At the heart of the Sage model are the so called Global Coherent Datasets that will be for the first time available for scientists working all around the world. We’re talking about a real goldmine here for researchers:SagediseasemodelsAnd if that doesn’t sound good enough for a start then the following Sage Datasets will be available in 1 to 2 years: Continue reading

Top 10 PLoS Articles based on online usage

Big news at PLoS: today Mark Patterson announced on the PLoS blog that

“As part of our ongoing article-level metrics program, we’re delighted to announce that all seven PLoS journals will now provide online usage data for published articles”.

I downloaded the entire dataset and as a starter sorted it according to Combined Usage = numbers of HTML page views (the full text version of our articles) + PDF downloads + XML downloads

Here is the Top Ten most viewed PLoS articles according to the newly released article-metrics (read the FAQ too).


Mapping neurons without glial cells ~ SNP genotyping w/o whole sequencing?

Nature’s Journal Club column is usually a good & always a short read providing exciting angles on scientific topics/papers from good researchers. Recently ‘neuroscientist’ Dave Featherstone argued for a broader approach to brain mapping by not restricting it only to the connectome between neurons. Neurons are making up less than 10% of the human brain while most brains cells are glia neglected by scientists making the wiring diagram of a ‘complete’ human brain.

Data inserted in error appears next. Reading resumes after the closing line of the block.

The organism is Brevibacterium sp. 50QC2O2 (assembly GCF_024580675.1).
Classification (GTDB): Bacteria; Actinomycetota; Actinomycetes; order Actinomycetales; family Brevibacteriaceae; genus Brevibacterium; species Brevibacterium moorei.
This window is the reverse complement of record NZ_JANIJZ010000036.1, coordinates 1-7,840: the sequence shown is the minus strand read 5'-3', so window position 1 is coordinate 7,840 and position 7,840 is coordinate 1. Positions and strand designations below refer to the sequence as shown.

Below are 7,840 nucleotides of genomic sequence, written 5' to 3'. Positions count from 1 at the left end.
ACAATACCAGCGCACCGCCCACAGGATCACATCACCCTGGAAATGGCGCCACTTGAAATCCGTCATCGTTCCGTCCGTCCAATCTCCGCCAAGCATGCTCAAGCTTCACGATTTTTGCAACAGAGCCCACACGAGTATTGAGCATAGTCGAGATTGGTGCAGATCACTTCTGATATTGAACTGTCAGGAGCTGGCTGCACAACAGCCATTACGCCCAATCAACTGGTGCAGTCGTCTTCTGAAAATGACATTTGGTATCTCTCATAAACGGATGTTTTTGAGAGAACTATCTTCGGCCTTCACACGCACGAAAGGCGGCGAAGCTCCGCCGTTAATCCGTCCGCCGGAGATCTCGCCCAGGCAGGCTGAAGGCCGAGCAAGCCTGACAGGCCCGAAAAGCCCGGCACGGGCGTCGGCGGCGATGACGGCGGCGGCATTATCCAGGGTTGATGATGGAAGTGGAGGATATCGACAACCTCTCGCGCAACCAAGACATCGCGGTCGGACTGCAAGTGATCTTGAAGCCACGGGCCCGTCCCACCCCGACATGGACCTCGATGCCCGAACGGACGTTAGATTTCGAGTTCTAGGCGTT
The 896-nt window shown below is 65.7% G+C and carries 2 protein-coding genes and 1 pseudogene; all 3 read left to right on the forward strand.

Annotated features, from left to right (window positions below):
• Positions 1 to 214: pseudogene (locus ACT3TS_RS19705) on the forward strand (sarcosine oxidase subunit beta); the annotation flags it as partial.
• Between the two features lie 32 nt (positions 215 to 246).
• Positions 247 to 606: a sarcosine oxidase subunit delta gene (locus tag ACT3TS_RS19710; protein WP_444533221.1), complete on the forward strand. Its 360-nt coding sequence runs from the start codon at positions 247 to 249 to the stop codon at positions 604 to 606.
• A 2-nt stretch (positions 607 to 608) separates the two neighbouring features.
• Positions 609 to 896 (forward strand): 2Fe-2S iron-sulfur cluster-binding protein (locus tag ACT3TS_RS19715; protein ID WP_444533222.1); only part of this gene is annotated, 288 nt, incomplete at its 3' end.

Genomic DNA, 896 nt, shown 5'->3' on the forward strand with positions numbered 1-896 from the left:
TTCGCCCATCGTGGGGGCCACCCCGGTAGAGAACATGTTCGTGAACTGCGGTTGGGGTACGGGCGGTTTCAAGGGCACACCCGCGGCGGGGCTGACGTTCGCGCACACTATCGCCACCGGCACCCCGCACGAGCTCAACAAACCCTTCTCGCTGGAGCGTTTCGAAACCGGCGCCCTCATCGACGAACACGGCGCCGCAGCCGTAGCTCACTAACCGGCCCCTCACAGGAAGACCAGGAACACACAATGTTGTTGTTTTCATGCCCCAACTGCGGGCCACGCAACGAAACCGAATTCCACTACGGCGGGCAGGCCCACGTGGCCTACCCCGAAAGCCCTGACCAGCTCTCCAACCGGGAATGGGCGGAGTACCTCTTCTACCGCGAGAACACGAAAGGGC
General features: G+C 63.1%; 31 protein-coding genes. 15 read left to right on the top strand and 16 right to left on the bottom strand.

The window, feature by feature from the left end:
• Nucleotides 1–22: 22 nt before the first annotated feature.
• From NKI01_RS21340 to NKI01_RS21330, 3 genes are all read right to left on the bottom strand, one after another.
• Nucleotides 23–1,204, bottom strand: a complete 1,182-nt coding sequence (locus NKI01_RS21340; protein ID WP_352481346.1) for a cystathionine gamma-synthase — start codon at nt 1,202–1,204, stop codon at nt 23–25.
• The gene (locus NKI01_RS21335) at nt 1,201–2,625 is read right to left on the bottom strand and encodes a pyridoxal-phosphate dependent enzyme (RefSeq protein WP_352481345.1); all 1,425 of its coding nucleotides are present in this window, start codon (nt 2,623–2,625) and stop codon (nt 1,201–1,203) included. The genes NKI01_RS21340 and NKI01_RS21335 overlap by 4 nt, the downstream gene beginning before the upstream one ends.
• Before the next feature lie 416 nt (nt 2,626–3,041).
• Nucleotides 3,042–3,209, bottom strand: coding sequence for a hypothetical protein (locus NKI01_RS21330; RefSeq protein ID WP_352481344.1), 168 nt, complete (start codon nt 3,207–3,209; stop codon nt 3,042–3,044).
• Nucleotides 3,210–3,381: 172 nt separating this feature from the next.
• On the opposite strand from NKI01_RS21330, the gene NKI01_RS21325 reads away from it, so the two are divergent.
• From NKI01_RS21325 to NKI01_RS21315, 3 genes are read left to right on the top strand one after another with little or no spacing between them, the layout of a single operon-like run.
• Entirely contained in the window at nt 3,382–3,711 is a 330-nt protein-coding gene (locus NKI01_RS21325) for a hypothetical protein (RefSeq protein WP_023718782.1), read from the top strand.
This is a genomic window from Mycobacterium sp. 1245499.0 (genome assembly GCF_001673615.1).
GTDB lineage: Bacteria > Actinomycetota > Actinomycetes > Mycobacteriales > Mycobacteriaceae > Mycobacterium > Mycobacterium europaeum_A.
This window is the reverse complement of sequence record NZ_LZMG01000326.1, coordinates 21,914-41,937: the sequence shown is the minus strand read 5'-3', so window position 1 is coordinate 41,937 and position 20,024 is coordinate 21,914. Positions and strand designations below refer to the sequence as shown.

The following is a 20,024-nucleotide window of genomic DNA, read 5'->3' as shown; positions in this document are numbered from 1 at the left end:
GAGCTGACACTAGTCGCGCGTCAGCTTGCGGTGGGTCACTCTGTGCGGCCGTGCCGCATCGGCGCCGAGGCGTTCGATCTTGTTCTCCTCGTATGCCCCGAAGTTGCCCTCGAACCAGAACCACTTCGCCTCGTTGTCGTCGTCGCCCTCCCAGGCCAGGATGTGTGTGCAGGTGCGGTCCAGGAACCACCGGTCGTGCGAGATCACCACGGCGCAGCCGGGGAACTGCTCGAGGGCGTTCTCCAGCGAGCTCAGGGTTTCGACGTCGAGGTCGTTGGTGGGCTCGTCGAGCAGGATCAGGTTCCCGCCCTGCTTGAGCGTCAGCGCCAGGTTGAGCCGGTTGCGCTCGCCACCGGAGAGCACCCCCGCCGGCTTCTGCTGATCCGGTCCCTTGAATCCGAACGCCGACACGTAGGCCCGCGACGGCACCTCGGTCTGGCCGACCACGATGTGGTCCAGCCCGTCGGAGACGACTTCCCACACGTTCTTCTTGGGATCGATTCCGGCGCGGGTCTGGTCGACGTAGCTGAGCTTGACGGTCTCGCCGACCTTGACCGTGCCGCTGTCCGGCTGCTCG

For example, consider the recent study of adenosine and sleep led by Philip Haydon and Marcos Frank at the University of Pennsylvania in Philadelphia (M. M. Halassa et al. Neuron 61, 213–219; 2009). Adenosine binds to receptors on neurons, thereby regulating neuronal signalling. Interestingly, adenosine seems to represent ‘sleepiness’: it accumulates during wakefulness and dissipates during sleep. Where does it come from? It is generated from adenosine triphosphate (ATP), which is secreted by astrocytes — a major type of glia.